Did New York Life Long-Term Disability Insurance Deny Your Benefits?
When you or your employer paid for long-term disability insurance from New York Life, you hoped you would never need to use it.
Then an illness or injury forces you from work. You face a crisis with both your health and your finances.
This is when long-term disability becomes a lifesaver.
But did New York Life stop paying your benefits, or reject your claim altogether?
New York Life is one of the biggest carriers of long-term disability insurance in Michigan and the Detroit area.
At Levine Benjamin Law Firm, we have extensive experience appealing long-term disability denials from New York Life.
And we know the common pitfalls you might run into with any insurance company.
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New York Life in Detroit
Though New York Life is based in Connecticut, many major employers in the Detroit area use it, including Henry Ford Hospital. And many city and county employees in our area have New York Life.
That means the lawyers at Levine Benjamin Law Firm see a lot of cases involving New York Life.
And very often, we’re successful securing benefits for people who New York Life initially denied or stopped paying.
What Should I Watch Out for with Long-Term Disability
No matter which insurance coverage you have, the lawyers at Levine Benjamin know the tactics insurance companies use to stand in your way when you need benefits.
These are three of the most common problems:
- Telling you all you need to do is write a letter to appeal a denial
- Saying you no longer qualify for benefits after two years
- Conducting surveillance on you
The lawyers at Levine Benjamin can help guard you against these strategies.
You don’t pay anything to talk to us about your case.
1. The Insurance Company Tells You Just to Write a Letter.
When your insurer rejects your claim—or terminates benefits you already were receiving—you need to appeal the decision.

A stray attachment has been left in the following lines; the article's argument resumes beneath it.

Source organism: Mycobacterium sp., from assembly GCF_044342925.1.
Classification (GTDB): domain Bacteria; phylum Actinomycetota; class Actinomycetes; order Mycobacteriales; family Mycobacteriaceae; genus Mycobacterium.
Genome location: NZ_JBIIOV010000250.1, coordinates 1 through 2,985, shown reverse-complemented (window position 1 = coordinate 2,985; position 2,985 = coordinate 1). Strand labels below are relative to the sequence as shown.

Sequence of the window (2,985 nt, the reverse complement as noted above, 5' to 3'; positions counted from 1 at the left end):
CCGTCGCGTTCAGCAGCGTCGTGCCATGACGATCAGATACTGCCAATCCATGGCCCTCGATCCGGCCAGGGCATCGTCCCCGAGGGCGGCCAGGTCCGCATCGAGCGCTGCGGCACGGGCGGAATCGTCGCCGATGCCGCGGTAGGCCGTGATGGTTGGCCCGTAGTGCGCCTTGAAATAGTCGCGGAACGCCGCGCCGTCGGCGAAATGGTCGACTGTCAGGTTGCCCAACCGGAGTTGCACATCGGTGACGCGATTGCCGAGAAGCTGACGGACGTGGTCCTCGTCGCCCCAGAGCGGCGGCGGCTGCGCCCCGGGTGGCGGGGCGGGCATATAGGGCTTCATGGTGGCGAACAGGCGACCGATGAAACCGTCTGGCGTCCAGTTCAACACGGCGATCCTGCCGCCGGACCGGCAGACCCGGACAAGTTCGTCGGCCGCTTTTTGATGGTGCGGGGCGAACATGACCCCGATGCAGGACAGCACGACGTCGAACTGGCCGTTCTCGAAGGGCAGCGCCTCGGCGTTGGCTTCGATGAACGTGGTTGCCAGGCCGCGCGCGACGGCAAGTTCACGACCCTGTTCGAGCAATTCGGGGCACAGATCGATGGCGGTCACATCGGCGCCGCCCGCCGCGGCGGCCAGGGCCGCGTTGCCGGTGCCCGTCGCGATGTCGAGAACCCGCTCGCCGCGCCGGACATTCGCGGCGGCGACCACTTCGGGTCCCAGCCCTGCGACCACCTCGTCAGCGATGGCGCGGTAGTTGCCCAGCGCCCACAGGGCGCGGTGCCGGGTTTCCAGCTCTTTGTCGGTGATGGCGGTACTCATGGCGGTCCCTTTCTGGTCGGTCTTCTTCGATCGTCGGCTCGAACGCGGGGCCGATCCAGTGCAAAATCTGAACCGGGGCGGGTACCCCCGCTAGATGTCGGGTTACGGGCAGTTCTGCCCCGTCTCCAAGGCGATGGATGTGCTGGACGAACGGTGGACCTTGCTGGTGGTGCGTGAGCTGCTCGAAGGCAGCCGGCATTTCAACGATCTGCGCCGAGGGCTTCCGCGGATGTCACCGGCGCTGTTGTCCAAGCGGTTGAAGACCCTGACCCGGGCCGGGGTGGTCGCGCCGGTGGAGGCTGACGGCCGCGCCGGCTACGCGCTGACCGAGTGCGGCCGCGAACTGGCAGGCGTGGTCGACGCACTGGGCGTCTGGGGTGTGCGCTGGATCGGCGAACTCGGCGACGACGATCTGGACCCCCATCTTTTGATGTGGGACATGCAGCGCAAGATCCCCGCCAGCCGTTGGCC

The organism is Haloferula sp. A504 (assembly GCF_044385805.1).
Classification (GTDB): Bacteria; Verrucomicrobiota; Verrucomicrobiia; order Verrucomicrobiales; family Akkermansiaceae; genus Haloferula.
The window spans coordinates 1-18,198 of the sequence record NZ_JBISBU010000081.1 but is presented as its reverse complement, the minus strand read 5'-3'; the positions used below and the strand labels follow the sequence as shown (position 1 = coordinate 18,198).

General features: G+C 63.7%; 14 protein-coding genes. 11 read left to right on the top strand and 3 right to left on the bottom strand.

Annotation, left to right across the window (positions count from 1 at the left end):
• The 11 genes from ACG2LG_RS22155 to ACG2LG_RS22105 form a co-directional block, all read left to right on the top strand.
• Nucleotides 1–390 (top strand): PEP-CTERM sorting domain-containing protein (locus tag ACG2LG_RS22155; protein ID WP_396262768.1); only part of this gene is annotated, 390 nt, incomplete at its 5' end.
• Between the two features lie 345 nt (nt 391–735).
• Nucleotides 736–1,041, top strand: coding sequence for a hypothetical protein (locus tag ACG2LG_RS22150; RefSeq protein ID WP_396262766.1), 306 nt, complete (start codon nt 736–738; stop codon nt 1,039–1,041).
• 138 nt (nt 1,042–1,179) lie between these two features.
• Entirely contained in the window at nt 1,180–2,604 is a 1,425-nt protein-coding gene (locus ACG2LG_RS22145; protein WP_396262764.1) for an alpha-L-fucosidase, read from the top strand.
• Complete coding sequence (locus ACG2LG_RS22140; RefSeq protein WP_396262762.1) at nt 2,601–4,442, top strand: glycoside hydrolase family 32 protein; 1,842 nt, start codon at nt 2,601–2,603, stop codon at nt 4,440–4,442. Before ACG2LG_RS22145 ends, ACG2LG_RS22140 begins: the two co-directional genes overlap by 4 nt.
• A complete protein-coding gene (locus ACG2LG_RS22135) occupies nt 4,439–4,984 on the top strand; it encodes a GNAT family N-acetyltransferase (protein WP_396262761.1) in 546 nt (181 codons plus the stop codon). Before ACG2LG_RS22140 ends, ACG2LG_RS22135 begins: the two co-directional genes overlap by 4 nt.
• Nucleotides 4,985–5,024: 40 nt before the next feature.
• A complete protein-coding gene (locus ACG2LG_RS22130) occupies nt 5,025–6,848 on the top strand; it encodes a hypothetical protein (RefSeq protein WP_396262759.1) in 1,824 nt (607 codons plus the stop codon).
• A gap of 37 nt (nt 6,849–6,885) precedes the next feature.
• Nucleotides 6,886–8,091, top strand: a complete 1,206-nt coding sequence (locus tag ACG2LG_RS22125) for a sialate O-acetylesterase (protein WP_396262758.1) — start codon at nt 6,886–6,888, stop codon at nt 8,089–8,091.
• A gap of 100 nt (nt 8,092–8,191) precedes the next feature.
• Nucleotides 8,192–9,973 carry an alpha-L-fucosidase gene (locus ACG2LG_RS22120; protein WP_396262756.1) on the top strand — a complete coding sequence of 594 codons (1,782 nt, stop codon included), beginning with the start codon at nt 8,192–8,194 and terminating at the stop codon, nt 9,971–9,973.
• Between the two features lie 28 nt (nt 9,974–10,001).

Sometimes, the insurance company will tell you to “just write us a letter.”
Don’t fall for this.
The insurance company is not your partner in sorting out your benefits. They’re your adversary.
You need to do more than send a letter saying how miserable you feel because of your medical problems.
If you simply do that, you’ll miss the chance to submit new statements and evidence challenging the conclusions of the insurance company experts who said you don’t need benefits.
Making this mistake can seriously threaten your chances of winning benefits.
Instead, an attorney like the ones at Levine Benjamin can get you a fresh doctor’s checkup, creating a report that pushes back against the insurance company’s reasons for denying your benefits.
Later in the process, you might not get the chance to add new evidence to your case.
2. You Get Benefits for Two Years, Then They Stop.
After you’ve been receiving long-term disability benefits for two years, insurance companies will often switch you to a tougher standard to qualify for benefits—and terminate your payments.
During the first two years, they say you can receive benefits because your health prevents you from doing the same job you had before, what they call your “own job.”
After two years, they say you can only qualify for benefits if you can’t do “any job.”
And any job can mean anything that exists in the economy, even if it has nothing to do with your background and experience.
The key to fighting this is getting a vocational expert to assess your situation and report on whether you truly could do any job out there.
The attorneys at Levine Benjamin can help you with that.
3. Insurance Companies Conduct Surveillance on You.
Terrible as it sounds, insurance companies will sometimes send people to watch you in public, looking for evidence that your condition isn’t debilitating.
They’ll sit in the grocery store parking lot, trying to get pictures of you loading heavy grocery bags into your car. No matter that you have to get food for your family—or that the grocery trip will drain your energy for days.
They’ll monitor your social media, looking for signs that you’re doing something that requires stamina, like taking a trip.
They’ll even scour your medical records looking for a recommendation from your doctor that you should go to the gym.
The insurance company then uses that as a tipoff for a place to catch you exerting yourself—so they can argue you’re too healthy for benefits.